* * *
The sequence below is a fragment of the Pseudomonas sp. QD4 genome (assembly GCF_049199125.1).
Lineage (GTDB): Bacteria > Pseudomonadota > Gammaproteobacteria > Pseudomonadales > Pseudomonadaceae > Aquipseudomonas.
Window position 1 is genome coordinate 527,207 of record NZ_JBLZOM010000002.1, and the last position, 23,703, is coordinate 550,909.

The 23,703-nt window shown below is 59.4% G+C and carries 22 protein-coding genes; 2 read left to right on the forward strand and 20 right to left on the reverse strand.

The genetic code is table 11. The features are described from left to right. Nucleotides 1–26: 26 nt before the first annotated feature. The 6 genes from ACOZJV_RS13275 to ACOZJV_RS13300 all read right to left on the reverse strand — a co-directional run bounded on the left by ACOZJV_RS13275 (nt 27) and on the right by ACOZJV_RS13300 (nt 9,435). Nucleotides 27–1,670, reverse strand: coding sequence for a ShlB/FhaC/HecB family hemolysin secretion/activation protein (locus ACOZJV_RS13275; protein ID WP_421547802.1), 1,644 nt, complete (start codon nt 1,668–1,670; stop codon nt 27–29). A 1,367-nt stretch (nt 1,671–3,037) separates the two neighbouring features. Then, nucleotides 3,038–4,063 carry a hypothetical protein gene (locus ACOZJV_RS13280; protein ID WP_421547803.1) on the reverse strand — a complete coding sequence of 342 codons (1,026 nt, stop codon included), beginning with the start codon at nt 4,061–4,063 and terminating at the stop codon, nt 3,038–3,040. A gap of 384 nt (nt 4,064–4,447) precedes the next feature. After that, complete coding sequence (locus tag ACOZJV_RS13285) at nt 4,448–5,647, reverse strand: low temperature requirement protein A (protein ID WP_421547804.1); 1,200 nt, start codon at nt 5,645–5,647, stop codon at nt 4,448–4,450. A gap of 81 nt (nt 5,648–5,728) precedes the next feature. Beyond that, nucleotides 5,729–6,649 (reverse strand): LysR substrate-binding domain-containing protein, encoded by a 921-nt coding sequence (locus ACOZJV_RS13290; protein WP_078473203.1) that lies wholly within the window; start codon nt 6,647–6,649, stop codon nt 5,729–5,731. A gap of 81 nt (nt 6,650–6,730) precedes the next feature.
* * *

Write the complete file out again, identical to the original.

The sequence below is a fragment of the Pseudomonas sp. QD4 genome (assembly GCF_049199125.1).
Lineage (GTDB): Bacteria > Pseudomonadota > Gammaproteobacteria > Pseudomonadales > Pseudomonadaceae > Aquipseudomonas.
Window position 1 is genome coordinate 527,207 of record NZ_JBLZOM010000002.1, and the last position, 23,703, is coordinate 550,909.

The 23,703-nt window shown below is 59.4% G+C and carries 22 protein-coding genes; 2 read left to right on the forward strand and 20 right to left on the reverse strand.

The genetic code is table 11. The features are described from left to right. Nucleotides 1–26: 26 nt before the first annotated feature. The 6 genes from ACOZJV_RS13275 to ACOZJV_RS13300 all read right to left on the reverse strand — a co-directional run bounded on the left by ACOZJV_RS13275 (nt 27) and on the right by ACOZJV_RS13300 (nt 9,435). Nucleotides 27–1,670, reverse strand: coding sequence for a ShlB/FhaC/HecB family hemolysin secretion/activation protein (locus ACOZJV_RS13275; protein ID WP_421547802.1), 1,644 nt, complete (start codon nt 1,668–1,670; stop codon nt 27–29). A 1,367-nt stretch (nt 1,671–3,037) separates the two neighbouring features. Then, nucleotides 3,038–4,063 carry a hypothetical protein gene (locus ACOZJV_RS13280; protein ID WP_421547803.1) on the reverse strand — a complete coding sequence of 342 codons (1,026 nt, stop codon included), beginning with the start codon at nt 4,061–4,063 and terminating at the stop codon, nt 3,038–3,040. A gap of 384 nt (nt 4,064–4,447) precedes the next feature. After that, complete coding sequence (locus tag ACOZJV_RS13285) at nt 4,448–5,647, reverse strand: low temperature requirement protein A (protein ID WP_421547804.1); 1,200 nt, start codon at nt 5,645–5,647, stop codon at nt 4,448–4,450. A gap of 81 nt (nt 5,648–5,728) precedes the next feature. Beyond that, nucleotides 5,729–6,649 (reverse strand): LysR substrate-binding domain-containing protein, encoded by a 921-nt coding sequence (locus ACOZJV_RS13290; protein WP_078473203.1) that lies wholly within the window; start codon nt 6,647–6,649, stop codon nt 5,729–5,731. A gap of 81 nt (nt 6,650–6,730) precedes the next feature.